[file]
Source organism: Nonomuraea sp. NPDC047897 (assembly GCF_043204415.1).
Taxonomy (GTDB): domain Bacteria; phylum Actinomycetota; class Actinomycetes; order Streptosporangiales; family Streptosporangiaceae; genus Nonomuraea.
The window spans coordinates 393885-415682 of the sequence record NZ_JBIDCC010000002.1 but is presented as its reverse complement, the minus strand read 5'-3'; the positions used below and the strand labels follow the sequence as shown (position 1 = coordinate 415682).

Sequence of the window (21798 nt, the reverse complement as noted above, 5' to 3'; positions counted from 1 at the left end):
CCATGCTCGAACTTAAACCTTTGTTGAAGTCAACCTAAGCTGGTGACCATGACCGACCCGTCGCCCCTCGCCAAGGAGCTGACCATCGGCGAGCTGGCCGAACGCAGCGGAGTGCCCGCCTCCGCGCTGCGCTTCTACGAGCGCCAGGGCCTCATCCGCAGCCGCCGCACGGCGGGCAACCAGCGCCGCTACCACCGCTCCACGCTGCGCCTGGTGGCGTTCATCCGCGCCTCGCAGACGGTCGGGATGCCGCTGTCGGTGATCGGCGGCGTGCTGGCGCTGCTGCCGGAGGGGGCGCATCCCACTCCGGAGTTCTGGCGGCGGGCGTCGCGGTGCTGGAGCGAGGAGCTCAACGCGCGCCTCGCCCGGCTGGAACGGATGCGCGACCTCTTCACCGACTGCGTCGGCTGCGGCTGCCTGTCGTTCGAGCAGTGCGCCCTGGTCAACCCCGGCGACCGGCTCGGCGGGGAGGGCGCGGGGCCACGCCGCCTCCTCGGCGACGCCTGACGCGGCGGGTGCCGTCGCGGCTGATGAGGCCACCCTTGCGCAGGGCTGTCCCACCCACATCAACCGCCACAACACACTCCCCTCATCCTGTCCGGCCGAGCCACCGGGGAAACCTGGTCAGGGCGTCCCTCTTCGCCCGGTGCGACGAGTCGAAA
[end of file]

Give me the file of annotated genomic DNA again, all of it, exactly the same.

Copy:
Source organism: Nonomuraea sp. NPDC047897 (assembly GCF_043204415.1).
Taxonomy (GTDB): domain Bacteria; phylum Actinomycetota; class Actinomycetes; order Streptosporangiales; family Streptosporangiaceae; genus Nonomuraea.
The window spans coordinates 393885-415682 of the sequence record NZ_JBIDCC010000002.1 but is presented as its reverse complement, the minus strand read 5'-3'; the positions used below and the strand labels follow the sequence as shown (position 1 = coordinate 415682).

Sequence of the window (21798 nt, the reverse complement as noted above, 5' to 3'; positions counted from 1 at the left end):
CCATGCTCGAACTTAAACCTTTGTTGAAGTCAACCTAAGCTGGTGACCATGACCGACCCGTCGCCCCTCGCCAAGGAGCTGACCATCGGCGAGCTGGCCGAACGCAGCGGAGTGCCCGCCTCCGCGCTGCGCTTCTACGAGCGCCAGGGCCTCATCCGCAGCCGCCGCACGGCGGGCAACCAGCGCCGCTACCACCGCTCCACGCTGCGCCTGGTGGCGTTCATCCGCGCCTCGCAGACGGTCGGGATGCCGCTGTCGGTGATCGGCGGCGTGCTGGCGCTGCTGCCGGAGGGGGCGCATCCCACTCCGGAGTTCTGGCGGCGGGCGTCGCGGTGCTGGAGCGAGGAGCTCAACGCGCGCCTCGCCCGGCTGGAACGGATGCGCGACCTCTTCACCGACTGCGTCGGCTGCGGCTGCCTGTCGTTCGAGCAGTGCGCCCTGGTCAACCCCGGCGACCGGCTCGGCGGGGAGGGCGCGGGGCCACGCCGCCTCCTCGGCGACGCCTGACGCGGCGGGTGCCGTCGCGGCTGATGAGGCCACCCTTGCGCAGGGCTGTCCCACCCACATCAACCGCCACAACACACTCCCCTCATCCTGTCCGGCCGAGCCACCGGGGAAACCTGGTCAGGGCGTCCCTCTTCGCCCGGTGCGACGAGTCGAAA